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Jorg Siebenhandl: "The 'Tabelle' has helped improve working conditions"

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Jorg Siebenhandl

Sturm Graz goalkeeper Jorg Siebenhandl explains how a player survey has helped improve working conditions in Austria.

We call it ‘Der Tabelle der Anderen Art’, or 'The Table of a Different Kind’ in English. It is an anonymous player survey with seven questions such as:

• Is your salary paid on time?
• Is your contract formulated clearly?
• Do you get paid when injured?
• Does the club supply you with equipment?

Every player fills out their own survey. Each question you can award your club with one to 10 points, with 10 being the highest score. When you receive your salary each month on the fixed date, then you will give a 10. But, for example, if your club once or twice was two weeks late with your salary payment, then you could write down a six.

The union calculates all the scores and then creates a ranking based on the highest score. That’s why they call it: 'The Table of a Different Kind’.

The union has been doing this for more than 20 years. The idea is that we use the public to open up the discussion about better working conditions. For that reason, it is important that the public understands what this survey is all about. If they do not talk about the Tabelle, then nothing will change.


We have a standard player contract, agreed by the union and the Bundesliga, which stipulates most of our working conditions. The questions asked in the survey relate to these mandatory working conditions.

If the results of the player survey point out that these conditions are not respected, then they need to be addressed. And if things are structurally not functioning as they should be, then the union could discuss making adjustments to the standard player contract.

I think over the years, the Tabelle has helped improve working conditions. There are nearly no clubs where late payment occurs, while the medical treatment is arranged much better, guaranteeing the availability of a masseur and a club doctor, and more attention to injury prevention and aftercare.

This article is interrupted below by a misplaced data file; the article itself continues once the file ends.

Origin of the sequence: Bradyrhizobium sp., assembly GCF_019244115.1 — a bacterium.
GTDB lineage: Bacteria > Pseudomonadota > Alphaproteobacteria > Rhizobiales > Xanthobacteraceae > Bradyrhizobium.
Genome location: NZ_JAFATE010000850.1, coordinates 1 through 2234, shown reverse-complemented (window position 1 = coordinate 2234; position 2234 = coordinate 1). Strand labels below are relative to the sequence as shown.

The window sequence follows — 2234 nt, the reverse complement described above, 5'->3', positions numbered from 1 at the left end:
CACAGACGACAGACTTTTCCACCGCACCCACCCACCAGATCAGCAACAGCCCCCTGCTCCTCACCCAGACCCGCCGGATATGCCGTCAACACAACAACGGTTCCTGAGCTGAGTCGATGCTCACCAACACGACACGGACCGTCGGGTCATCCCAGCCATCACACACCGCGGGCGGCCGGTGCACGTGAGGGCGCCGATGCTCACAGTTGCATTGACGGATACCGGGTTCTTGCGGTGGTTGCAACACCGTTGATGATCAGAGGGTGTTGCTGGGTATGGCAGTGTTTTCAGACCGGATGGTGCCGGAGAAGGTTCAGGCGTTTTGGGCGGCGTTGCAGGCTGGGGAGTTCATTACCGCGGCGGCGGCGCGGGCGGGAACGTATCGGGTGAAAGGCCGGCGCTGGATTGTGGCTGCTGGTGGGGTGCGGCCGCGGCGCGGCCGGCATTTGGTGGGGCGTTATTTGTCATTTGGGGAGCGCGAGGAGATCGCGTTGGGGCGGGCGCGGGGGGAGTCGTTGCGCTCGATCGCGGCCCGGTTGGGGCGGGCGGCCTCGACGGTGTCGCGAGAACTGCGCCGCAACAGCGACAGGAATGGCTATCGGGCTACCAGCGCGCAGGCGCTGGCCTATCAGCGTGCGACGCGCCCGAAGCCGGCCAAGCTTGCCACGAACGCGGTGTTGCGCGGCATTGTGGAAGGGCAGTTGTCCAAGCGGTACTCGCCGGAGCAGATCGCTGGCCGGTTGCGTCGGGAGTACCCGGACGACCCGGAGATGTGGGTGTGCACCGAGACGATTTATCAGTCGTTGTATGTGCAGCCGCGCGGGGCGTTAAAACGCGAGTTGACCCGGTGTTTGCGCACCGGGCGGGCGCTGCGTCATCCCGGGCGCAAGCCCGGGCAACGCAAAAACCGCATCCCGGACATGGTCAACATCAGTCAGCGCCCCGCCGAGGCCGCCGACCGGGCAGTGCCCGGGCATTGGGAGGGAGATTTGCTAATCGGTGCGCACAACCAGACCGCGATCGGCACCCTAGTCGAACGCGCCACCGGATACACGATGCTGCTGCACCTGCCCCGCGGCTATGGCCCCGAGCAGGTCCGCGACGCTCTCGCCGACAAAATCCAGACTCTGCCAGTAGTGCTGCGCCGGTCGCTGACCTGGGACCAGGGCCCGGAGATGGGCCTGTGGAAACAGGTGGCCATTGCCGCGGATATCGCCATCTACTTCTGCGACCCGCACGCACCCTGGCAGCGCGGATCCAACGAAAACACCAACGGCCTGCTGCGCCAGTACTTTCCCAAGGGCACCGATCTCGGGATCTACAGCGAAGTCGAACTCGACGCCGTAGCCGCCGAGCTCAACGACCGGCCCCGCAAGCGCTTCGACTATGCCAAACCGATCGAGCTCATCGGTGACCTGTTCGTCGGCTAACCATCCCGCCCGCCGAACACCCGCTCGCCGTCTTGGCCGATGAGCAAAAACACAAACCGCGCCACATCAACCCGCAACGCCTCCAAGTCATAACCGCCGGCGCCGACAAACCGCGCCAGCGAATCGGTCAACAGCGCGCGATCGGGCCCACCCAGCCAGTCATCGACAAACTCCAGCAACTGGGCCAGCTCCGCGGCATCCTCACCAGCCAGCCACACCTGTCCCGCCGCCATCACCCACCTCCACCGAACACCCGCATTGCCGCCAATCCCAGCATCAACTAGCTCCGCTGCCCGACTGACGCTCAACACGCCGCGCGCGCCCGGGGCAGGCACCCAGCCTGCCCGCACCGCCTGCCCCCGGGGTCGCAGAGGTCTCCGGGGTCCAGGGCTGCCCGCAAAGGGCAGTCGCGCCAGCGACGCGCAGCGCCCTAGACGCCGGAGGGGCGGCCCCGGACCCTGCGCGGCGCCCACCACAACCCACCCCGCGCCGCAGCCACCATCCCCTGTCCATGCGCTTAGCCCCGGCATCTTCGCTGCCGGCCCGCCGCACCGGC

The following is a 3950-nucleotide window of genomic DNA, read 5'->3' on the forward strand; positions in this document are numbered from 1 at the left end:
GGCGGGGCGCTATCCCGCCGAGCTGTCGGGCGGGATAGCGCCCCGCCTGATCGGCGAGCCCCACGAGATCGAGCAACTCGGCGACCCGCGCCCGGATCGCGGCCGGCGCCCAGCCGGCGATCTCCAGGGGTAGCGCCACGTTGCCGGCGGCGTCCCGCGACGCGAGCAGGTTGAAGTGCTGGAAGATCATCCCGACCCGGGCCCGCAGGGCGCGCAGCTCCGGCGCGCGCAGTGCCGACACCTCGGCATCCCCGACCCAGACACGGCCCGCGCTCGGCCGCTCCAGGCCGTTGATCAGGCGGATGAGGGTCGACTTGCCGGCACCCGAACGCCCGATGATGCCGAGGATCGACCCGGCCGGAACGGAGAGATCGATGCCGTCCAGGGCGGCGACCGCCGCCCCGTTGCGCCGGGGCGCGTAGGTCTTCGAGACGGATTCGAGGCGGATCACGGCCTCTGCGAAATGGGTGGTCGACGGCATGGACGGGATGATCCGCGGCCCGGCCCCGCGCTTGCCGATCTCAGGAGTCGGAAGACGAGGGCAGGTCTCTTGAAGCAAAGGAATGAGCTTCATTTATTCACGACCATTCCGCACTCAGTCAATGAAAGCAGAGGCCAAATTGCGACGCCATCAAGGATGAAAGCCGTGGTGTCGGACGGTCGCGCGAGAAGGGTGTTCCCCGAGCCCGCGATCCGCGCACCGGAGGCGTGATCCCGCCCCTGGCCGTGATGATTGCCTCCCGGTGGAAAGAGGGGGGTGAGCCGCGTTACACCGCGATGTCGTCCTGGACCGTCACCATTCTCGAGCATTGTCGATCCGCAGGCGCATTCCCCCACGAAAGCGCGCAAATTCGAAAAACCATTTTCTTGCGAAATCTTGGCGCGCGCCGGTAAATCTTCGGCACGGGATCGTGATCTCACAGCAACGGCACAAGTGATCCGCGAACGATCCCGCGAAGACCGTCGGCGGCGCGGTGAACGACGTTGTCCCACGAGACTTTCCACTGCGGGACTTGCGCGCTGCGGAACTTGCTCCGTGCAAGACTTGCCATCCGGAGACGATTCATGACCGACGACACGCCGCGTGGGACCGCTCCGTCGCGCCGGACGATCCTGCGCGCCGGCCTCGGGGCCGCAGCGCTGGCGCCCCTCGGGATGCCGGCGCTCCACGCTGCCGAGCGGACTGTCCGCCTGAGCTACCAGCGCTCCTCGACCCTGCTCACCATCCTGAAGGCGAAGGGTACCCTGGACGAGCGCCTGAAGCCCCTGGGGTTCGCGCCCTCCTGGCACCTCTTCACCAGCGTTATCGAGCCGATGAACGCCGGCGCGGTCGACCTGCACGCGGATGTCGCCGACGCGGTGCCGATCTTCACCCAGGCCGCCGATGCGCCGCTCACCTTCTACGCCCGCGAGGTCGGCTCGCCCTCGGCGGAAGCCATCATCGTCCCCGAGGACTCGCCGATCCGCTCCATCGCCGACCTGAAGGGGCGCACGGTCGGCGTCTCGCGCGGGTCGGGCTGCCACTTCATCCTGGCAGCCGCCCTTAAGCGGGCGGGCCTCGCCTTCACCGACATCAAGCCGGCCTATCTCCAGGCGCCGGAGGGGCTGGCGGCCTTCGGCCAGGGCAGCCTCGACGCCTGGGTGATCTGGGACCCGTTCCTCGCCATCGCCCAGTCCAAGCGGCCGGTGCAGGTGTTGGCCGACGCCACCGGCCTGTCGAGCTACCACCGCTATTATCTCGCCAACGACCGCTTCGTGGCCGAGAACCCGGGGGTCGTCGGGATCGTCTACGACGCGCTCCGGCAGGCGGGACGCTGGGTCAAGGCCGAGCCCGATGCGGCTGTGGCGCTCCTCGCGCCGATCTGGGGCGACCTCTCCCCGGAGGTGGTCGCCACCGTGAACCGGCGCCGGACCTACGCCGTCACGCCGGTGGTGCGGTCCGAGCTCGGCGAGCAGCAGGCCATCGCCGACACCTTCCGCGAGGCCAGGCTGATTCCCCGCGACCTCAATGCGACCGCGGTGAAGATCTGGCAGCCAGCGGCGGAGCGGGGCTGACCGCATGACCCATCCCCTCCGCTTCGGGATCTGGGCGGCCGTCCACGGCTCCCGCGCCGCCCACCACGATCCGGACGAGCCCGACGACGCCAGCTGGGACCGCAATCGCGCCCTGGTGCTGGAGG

The biggest issue right now is equipment. According to the standard player contract, a club has to provide you with shoes, shin guards and gloves – but, unfortunately, there are clubs where you have to pay for shoes yourself, for example. At some clubs you get reimbursed, but the situation differs per club. That is why you see low scores in that category.

It is paramount that the union gets in touch with players to find out what the exact reasons are for low grades because a low grade does not immediately tell you what is wrong. If a club gets a five for timely payment, then this doesn’t mean that all players did not get their money. Maybe salaries were paid on time, but the bonuses were late. Or perhaps some of the players were paid late and others received their money on time.

After the union has identified the problem, then it will discuss with the club how to improve the situation. That is how it should work.

I always check the Tabelle to see how all clubs scored. When I notice that a club has scored a six on a certain question, then I will get in touch with a player from that club to find out what happened.

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Once a year, we have a meeting with all union delegates from each club at the Bruno Gala: our union’s player awards event. We use that opportunity to discuss various topics, including the Tabelle. If we notice some general issues from this survey, then we could take joint action to improve them.

The Tabelle is there to make things better, and not to name and shame clubs.

Nobody likes to be criticised. That is also why it is important that the union communicates clearly to the public what the reason for the Tabelle is and which conditions are agreed in the standard player contract.

I do not know if the Tabelle would work everywhere. It has to fit in with the culture of the country. In Austria, things are quite well-organised. When we notice something is not functioning properly, then we fix it.

If you do not get paid on time in Austria, it is a big issue in our country. In football, it could even lead to clubs being sanctioned by the Bundesliga.

In other countries, people might react differently. I have heard stories from players who went to a club abroad, did not get paid, complained about it, and then got sacked by the club. So, a lot depends on a country’s culture whether it will work. But I think it is worth trying.